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An Easter message from Bishop Ray Browne

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Bishop of Kerry Ray Browne.

If I, your Lord and Master, have washed your feet,
how much more should you wash each other’s feet? Jn 13:14

What a year! Together all of us have lived through a year of the Coronavirus, each has experienced it in our own unique circumstances. The winter months have been particularly difficult. The light and new green growth of spring time has never been so welcome, and it has coincided with the season of Lent. Let us keep our spirits up and encourage one another in following public health guidance.

Thank God for the way so many people have been there for each other. Thank God for the way frontline workers have sacrificed themselves to provide essential services. We are full of gratitude and acknowledgement of how important it is to live lives of generous service. Individually we are at our best when our communities are at their best.

With Government guidance at Level 5, and with a genuine concern that we could have another major wave of the virus ahead, it is understandable, but sad, that we have our Easter ceremonies without a congregation. It is a blessing that you can join in the ceremonies so easily from your home via modern technology. What we miss is the dual presence: the presence of the community gathered in church, and together receiving the Real Presence at the altar.

Here are three points to reflect on this Easter 2021

This Holy Week and Easter, joining in Mass from home, seek nourishment at the table of God’s word. The introduction to the Roman Missal speaks of the Liturgy of the Word at Mass: “When the Sacred Scriptures are read in church, God himself speaks to his People, and Christ, present in his own word, proclaims the Gospel” (29). When you go forth from the Easter ceremonies carry words from the scriptures in your heart: the Last Supper, ‘you should wash each other’s feet’; the commemoration of the Passion, ‘This is my body, given up for you’; Easter morning, ‘You are looking for Jesus of Nazareth, who was crucified, He is risen …’.
This year has reminded us that home is where we pray each day. Home is the place where we first received our faith and where we live it. In the home God is present with us. Prayer in the home is the time we spend turned towards God talking to him about our lives and asking his help; giving praise and thanks; asking forgiveness and renewing our trust. Has prayer in the home helped you and your family over the past year? It will be a great blessing if, when this virus is finally a memory, we have a new awareness of prayer in the home.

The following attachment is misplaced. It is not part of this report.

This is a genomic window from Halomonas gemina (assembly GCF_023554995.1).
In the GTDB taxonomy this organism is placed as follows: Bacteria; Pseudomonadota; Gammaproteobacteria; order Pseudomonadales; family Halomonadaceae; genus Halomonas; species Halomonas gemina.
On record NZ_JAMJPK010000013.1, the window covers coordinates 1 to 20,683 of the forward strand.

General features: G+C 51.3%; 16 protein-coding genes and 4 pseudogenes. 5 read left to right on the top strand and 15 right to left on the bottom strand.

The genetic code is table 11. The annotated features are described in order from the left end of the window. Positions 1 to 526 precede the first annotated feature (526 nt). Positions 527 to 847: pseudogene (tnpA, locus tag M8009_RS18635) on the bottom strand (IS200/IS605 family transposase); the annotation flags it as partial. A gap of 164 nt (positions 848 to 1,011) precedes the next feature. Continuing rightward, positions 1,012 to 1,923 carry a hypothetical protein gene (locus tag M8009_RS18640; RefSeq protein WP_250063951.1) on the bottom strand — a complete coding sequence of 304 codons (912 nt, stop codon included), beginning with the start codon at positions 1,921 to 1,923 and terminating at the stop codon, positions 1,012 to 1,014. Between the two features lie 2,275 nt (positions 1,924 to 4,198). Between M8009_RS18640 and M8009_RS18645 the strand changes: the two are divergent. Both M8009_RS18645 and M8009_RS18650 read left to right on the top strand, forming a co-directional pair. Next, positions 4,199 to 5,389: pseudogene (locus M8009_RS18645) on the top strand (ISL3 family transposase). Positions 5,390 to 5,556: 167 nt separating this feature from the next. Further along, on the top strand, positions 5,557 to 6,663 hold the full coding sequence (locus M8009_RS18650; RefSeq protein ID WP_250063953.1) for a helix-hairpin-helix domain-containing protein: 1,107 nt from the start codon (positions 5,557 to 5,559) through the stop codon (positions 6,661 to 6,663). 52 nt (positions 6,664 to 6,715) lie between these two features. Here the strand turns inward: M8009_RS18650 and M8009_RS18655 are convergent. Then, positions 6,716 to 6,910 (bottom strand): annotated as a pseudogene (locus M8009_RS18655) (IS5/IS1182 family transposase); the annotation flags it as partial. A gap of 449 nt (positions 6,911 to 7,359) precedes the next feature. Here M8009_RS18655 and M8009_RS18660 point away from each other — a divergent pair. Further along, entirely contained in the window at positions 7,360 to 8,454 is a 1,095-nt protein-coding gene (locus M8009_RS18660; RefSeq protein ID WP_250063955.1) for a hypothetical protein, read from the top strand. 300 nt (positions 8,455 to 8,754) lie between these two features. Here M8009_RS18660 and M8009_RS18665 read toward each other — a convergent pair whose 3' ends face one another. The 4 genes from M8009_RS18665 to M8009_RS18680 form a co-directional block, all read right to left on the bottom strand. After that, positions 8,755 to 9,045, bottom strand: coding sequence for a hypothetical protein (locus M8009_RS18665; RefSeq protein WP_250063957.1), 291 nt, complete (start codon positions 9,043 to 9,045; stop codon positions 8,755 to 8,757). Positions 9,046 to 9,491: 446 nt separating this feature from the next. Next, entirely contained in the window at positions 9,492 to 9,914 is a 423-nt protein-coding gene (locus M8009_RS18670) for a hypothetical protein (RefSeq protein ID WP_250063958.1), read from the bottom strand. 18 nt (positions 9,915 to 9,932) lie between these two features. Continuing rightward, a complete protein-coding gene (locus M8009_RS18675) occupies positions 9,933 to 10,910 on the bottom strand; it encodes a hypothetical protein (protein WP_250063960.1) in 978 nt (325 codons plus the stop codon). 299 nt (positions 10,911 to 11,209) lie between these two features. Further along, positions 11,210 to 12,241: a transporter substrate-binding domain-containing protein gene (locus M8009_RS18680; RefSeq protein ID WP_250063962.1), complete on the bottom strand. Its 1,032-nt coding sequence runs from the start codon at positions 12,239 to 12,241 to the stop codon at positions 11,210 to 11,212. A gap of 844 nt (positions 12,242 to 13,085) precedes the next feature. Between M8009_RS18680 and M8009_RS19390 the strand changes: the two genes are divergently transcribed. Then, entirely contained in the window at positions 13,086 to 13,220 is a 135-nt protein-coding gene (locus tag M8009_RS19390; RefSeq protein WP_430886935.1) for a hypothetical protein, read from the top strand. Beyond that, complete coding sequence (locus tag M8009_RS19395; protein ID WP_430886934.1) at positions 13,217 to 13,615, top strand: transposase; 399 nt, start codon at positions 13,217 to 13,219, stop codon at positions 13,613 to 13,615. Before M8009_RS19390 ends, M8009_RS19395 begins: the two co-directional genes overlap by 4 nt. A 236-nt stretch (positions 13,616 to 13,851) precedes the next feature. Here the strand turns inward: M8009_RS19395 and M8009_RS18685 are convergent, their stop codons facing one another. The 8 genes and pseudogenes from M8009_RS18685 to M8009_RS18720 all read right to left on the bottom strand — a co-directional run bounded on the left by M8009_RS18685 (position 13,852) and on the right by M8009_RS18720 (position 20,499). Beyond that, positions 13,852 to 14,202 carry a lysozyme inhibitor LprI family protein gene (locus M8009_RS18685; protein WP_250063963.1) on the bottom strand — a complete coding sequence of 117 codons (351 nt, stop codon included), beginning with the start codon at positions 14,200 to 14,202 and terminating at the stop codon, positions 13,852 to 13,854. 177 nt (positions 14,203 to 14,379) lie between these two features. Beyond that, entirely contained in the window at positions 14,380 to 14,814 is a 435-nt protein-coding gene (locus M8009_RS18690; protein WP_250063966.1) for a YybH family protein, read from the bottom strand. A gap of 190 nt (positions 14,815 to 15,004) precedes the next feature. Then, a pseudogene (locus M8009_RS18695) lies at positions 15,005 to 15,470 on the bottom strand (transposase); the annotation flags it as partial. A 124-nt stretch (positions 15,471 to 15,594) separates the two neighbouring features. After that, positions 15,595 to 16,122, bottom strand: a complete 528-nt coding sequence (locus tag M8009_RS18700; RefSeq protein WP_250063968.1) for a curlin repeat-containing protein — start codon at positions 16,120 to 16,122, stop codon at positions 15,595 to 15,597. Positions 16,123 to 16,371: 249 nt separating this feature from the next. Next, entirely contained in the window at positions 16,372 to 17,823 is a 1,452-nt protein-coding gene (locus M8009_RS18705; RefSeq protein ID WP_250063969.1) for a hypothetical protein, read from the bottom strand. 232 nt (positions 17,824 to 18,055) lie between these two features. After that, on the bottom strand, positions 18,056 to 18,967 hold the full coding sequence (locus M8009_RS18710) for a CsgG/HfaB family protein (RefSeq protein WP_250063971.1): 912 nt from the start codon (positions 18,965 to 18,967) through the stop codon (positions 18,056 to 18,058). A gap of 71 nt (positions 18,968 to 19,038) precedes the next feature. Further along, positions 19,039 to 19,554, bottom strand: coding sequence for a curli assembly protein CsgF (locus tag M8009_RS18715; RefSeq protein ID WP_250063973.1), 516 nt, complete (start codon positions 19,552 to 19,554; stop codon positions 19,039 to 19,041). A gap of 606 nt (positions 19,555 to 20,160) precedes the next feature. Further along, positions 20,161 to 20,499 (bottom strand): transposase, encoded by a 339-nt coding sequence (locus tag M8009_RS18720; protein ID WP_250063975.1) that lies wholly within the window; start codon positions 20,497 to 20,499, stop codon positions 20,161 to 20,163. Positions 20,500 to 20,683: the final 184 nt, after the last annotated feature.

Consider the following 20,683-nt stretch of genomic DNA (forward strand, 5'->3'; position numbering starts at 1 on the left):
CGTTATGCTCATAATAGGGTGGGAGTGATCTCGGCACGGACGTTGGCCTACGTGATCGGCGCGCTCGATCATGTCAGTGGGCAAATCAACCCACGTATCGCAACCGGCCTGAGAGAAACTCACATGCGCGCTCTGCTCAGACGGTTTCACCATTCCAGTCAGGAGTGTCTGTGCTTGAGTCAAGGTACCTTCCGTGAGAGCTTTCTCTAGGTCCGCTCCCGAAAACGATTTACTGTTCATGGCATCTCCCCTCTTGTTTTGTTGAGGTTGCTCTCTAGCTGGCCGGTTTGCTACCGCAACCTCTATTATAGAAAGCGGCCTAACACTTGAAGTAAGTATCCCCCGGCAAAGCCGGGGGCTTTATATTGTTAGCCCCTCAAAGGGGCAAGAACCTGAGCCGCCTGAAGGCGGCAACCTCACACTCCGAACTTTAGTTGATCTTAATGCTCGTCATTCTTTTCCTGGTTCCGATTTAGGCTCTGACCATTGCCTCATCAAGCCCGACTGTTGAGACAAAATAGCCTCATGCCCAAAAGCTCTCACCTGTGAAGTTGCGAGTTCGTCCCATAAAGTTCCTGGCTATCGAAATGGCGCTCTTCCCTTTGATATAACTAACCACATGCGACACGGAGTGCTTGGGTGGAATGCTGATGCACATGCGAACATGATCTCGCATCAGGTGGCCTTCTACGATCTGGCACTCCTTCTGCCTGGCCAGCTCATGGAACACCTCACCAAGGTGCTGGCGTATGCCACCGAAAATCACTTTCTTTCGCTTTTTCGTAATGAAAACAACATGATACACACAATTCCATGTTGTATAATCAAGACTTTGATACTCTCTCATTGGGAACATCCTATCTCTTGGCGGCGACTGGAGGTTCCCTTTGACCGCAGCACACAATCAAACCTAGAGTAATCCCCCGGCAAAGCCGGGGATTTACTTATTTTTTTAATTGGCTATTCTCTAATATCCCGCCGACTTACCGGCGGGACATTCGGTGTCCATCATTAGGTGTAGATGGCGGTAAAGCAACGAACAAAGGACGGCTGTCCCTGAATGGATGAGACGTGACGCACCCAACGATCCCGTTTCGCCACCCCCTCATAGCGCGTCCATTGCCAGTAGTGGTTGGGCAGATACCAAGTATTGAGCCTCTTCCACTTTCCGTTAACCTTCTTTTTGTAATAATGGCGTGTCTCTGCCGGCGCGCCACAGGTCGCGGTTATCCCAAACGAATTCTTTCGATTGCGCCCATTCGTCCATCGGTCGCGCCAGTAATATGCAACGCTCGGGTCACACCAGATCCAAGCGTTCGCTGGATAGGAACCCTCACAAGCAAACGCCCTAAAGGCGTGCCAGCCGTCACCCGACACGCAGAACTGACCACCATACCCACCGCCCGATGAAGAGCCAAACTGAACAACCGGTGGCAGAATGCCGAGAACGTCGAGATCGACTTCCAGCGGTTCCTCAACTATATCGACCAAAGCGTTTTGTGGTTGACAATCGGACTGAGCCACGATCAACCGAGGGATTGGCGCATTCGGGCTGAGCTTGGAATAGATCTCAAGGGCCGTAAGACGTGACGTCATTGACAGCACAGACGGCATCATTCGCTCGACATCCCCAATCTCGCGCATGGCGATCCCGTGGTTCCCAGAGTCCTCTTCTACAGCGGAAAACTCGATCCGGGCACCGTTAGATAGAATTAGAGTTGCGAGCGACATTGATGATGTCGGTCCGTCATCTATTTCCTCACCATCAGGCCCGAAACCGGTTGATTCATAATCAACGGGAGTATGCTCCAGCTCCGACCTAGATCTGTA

A word of thanks to our priests and deacons, and all who have contributed to the life of our parishes over the past year. A word of thanks to our schools for the great work they have done. A word of encouragement to all young people looking forward to First Confession, First Communion or Confirmation. We cannot make any plans until we know when we will have congregations in church. The situation is disappointing, but the ceremonies will be worth waiting for. Another group who have suffered are the Leaving Cert students. May they trust that all will be well and, come the autumn, they will be satisfied with the options that come their way.
Thank you to all who have continued to contribute to parish funds and the parish dues for our priests. Keep up the good work. Priests have been greatly encouraged by your faithfulness. Please remember other local charities and voluntary bodies over the Easter season, so much fundraising has not been possible. All need funds to pay for the basics like insurance, heating, and the overheads of an office. Please, let us not forget the Lenten campaign of Trócaire. If the Coronavirus has been hard on us, how much more difficult has it been for the communities Trócaire supports?
Finally, every time we pray over the Easter season let us all, people and priests, remember the deceased of the past year, and their grieving loved ones. Have a comforting word for the bereaved when you meet. In this world and in the next our hope is in Christ: “Christ is Risen, alleluia”. Be assured of my prayers.

Bishop Ray Browne
Easter 2021

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Fossa’s marathon man competes in Vienna